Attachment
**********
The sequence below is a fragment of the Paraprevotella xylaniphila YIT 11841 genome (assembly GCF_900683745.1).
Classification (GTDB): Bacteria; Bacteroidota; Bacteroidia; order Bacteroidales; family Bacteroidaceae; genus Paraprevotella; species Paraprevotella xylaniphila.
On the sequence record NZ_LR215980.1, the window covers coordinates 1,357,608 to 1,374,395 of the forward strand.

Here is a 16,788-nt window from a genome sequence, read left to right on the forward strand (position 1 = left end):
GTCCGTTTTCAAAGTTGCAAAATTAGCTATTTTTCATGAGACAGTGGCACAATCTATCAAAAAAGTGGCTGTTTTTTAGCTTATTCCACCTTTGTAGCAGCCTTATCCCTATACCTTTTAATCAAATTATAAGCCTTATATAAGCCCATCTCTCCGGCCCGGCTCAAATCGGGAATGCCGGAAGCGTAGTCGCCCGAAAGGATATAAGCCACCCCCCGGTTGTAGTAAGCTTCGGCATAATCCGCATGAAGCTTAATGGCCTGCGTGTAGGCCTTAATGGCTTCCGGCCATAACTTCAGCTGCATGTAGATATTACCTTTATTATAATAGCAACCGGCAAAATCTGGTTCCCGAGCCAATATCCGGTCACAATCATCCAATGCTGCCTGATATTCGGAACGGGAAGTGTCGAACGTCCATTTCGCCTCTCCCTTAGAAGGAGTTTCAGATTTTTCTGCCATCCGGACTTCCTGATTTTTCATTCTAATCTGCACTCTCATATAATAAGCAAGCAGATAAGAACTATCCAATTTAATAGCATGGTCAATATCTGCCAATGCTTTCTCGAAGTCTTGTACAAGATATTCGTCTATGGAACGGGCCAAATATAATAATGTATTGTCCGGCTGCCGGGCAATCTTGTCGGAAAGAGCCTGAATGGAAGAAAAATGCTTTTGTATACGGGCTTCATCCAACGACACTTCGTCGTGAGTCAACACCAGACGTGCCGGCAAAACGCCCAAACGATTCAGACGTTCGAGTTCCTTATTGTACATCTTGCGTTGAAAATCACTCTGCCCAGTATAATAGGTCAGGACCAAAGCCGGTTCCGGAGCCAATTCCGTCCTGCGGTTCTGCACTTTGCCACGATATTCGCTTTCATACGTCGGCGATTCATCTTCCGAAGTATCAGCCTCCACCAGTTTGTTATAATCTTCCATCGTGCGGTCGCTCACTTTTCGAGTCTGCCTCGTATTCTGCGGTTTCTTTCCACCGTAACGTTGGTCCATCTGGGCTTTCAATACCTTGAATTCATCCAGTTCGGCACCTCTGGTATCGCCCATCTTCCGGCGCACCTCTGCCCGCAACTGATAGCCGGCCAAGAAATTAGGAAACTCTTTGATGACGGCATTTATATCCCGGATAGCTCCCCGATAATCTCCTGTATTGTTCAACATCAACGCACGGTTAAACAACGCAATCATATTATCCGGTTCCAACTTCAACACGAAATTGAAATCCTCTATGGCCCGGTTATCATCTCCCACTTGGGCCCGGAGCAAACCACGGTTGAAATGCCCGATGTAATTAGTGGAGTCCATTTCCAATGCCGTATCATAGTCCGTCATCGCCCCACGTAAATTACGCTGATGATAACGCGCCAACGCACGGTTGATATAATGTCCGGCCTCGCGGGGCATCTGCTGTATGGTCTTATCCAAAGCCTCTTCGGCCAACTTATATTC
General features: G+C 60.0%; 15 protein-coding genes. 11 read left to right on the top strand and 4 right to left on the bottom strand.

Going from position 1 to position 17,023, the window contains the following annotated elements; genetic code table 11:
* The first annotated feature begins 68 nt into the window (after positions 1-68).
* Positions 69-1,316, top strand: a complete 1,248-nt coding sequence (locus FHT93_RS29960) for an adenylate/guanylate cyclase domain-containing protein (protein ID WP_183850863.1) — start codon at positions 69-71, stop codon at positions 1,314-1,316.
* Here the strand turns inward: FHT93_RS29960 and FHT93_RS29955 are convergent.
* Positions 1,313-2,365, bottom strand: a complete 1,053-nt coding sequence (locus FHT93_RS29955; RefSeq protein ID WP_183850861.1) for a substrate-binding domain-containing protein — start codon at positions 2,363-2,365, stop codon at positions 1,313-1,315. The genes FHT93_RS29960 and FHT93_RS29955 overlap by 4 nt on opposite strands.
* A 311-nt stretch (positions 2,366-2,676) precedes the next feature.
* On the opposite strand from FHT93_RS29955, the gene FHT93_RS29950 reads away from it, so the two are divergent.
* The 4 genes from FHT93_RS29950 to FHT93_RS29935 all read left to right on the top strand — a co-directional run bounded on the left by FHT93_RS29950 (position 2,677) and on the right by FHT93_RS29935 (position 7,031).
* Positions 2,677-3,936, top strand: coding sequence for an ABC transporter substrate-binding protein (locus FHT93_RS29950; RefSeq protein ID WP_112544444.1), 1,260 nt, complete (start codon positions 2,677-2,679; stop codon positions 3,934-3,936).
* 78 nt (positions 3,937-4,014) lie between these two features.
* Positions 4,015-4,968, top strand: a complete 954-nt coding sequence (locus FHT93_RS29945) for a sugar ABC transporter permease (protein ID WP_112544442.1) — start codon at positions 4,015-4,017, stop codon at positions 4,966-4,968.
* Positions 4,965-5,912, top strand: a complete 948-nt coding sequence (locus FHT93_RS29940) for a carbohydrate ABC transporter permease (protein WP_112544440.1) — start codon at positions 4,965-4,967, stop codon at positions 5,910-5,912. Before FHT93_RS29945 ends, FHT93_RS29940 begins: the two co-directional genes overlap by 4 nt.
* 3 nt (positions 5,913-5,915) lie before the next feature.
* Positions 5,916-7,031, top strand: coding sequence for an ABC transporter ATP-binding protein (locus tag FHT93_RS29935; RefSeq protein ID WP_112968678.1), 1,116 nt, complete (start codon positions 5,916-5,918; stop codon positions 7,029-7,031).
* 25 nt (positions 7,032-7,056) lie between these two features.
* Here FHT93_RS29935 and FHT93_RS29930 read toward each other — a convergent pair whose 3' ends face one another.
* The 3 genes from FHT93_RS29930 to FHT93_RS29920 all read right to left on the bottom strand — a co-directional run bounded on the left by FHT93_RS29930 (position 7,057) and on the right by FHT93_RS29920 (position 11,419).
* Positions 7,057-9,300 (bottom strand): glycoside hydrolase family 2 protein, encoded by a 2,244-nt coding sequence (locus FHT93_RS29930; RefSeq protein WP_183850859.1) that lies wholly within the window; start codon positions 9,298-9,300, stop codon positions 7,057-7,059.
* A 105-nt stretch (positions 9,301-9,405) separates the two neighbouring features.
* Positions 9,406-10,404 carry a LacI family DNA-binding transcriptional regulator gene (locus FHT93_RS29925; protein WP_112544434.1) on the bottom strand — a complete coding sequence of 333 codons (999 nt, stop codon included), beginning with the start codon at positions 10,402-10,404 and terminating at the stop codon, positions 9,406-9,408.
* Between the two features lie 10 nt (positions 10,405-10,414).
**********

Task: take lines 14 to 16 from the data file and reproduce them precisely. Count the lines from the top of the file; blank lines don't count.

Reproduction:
* The 4 genes from FHT93_RS29950 to FHT93_RS29935 all read left to right on the top strand — a co-directional run bounded on the left by FHT93_RS29950 (position 2,677) and on the right by FHT93_RS29935 (position 7,031).
* Positions 2,677-3,936, top strand: coding sequence for an ABC transporter substrate-binding protein (locus FHT93_RS29950; RefSeq protein ID WP_112544444.1), 1,260 nt, complete (start codon positions 2,677-2,679; stop codon positions 3,934-3,936).
* 78 nt (positions 3,937-4,014) lie between these two features.